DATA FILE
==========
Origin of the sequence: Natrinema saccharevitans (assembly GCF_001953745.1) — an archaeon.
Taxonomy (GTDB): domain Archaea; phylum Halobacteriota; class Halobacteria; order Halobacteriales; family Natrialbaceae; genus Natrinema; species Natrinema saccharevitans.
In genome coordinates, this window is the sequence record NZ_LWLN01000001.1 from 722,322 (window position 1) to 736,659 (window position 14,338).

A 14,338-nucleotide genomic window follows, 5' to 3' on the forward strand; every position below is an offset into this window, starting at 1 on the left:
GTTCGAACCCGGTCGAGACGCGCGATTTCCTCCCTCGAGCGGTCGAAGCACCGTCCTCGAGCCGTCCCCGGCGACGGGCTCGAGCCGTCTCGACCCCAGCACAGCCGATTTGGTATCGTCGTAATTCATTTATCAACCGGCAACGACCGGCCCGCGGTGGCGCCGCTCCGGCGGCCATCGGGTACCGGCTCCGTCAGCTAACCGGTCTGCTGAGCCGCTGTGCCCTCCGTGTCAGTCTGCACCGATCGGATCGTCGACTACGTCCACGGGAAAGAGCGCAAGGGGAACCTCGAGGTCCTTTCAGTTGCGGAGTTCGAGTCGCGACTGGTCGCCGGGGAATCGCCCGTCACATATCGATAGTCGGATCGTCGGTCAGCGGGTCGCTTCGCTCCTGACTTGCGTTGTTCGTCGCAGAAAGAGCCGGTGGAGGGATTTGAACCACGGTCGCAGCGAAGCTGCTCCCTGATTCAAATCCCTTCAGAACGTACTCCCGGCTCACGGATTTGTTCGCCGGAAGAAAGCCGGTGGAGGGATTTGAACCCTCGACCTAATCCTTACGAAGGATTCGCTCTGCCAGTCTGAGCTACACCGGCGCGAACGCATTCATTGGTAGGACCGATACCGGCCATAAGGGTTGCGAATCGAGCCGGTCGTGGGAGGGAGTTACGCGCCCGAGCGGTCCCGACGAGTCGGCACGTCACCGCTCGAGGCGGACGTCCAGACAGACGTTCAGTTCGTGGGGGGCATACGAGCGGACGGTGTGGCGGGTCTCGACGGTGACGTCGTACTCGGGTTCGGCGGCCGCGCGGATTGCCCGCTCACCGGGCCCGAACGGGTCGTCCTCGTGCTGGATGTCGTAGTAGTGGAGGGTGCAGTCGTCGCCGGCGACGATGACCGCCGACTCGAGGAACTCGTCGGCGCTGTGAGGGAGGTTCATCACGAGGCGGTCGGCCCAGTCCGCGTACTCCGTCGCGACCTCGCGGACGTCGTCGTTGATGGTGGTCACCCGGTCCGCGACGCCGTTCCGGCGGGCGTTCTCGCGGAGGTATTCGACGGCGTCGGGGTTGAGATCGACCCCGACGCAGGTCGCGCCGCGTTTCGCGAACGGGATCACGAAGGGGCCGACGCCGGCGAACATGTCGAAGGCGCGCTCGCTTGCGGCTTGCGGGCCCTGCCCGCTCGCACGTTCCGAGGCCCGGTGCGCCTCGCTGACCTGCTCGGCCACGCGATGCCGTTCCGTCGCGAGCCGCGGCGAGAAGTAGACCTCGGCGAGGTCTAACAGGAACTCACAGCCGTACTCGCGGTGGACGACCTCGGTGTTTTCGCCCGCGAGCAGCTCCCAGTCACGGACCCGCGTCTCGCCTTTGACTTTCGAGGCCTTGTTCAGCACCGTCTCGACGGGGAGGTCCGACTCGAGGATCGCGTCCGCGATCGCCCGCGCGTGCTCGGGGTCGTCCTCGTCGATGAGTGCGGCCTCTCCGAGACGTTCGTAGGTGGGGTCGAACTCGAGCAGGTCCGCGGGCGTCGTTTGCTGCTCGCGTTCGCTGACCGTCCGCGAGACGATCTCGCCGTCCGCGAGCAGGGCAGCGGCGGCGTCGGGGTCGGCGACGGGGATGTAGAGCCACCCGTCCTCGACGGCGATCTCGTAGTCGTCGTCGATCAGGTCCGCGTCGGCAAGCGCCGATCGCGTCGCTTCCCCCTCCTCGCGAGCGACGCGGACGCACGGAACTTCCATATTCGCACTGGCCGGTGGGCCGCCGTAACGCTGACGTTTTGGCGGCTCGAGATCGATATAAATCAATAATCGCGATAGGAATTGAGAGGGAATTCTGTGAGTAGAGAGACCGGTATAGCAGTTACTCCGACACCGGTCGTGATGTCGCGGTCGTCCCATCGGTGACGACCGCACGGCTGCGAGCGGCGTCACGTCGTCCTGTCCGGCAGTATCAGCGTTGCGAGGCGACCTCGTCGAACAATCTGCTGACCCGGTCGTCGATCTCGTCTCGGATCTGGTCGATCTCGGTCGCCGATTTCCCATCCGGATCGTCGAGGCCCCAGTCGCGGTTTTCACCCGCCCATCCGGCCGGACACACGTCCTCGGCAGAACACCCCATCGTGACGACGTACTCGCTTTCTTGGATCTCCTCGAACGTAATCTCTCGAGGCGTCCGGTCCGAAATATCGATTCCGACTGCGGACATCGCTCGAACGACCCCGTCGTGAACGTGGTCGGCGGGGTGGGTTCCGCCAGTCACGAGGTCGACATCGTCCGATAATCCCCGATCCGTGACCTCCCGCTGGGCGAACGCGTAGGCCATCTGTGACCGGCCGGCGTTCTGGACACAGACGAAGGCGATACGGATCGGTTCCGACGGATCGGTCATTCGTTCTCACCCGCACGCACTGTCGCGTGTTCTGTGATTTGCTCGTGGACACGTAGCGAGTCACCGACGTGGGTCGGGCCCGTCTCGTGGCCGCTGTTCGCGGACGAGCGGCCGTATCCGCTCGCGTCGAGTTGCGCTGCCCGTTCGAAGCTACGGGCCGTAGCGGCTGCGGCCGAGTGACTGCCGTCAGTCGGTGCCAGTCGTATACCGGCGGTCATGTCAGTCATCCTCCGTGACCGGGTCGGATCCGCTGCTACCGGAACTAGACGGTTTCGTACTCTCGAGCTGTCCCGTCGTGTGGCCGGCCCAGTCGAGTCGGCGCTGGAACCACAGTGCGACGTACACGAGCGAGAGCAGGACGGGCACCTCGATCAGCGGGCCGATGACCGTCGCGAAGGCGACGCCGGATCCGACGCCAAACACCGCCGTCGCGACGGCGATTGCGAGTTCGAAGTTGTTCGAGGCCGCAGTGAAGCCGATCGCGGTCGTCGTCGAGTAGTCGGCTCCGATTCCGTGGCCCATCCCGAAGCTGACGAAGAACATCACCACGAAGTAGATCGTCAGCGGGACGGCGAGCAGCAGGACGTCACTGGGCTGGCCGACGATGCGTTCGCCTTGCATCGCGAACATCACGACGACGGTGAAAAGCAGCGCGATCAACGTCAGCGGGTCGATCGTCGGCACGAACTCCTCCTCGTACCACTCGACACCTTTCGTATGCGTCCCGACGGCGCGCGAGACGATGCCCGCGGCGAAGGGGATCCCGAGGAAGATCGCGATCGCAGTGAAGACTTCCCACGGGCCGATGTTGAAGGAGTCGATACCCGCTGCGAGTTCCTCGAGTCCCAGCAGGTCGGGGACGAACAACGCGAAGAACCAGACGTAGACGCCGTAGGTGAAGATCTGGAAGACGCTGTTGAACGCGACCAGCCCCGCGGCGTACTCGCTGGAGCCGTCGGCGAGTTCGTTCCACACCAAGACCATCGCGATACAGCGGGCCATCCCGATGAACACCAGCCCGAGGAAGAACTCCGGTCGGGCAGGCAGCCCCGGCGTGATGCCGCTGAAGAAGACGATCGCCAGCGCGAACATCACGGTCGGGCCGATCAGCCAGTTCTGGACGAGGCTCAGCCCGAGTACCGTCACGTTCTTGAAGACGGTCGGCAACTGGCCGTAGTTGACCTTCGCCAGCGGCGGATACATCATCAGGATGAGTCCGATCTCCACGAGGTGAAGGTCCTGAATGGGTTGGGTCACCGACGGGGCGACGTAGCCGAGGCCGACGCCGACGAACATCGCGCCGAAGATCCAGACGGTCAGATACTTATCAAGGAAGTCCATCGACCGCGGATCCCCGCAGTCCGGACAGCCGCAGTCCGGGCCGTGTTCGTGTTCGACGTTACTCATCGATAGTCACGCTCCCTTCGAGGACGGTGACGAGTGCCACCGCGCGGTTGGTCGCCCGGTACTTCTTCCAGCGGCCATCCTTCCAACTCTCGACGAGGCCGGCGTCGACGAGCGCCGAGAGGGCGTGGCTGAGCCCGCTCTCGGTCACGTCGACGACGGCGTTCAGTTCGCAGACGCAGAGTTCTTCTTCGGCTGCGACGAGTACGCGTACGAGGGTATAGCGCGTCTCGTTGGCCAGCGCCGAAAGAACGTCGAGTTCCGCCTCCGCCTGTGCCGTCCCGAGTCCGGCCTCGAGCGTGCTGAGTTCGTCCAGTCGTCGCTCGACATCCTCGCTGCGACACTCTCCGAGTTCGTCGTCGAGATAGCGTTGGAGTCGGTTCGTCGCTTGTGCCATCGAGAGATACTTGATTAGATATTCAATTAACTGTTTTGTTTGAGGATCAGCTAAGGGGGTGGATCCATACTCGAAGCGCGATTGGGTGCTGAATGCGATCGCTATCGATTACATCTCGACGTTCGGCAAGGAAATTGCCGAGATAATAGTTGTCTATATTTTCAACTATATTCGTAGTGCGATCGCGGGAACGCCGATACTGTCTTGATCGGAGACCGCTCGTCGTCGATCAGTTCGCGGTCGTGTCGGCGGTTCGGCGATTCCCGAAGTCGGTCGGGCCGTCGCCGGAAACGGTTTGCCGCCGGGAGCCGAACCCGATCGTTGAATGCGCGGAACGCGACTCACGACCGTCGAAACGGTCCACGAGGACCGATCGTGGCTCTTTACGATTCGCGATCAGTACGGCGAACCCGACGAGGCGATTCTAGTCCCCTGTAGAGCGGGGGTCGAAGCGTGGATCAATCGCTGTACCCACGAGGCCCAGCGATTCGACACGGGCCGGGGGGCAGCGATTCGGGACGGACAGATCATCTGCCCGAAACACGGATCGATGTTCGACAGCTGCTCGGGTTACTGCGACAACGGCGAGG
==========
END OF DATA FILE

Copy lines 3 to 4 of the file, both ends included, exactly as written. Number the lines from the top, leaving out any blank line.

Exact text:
In genome coordinates, this window is the sequence record NZ_LWLN01000001.1 from 722,322 (window position 1) to 736,659 (window position 14,338).

A 14,338-nucleotide genomic window follows, 5' to 3' on the forward strand; every position below is an offset into this window, starting at 1 on the left: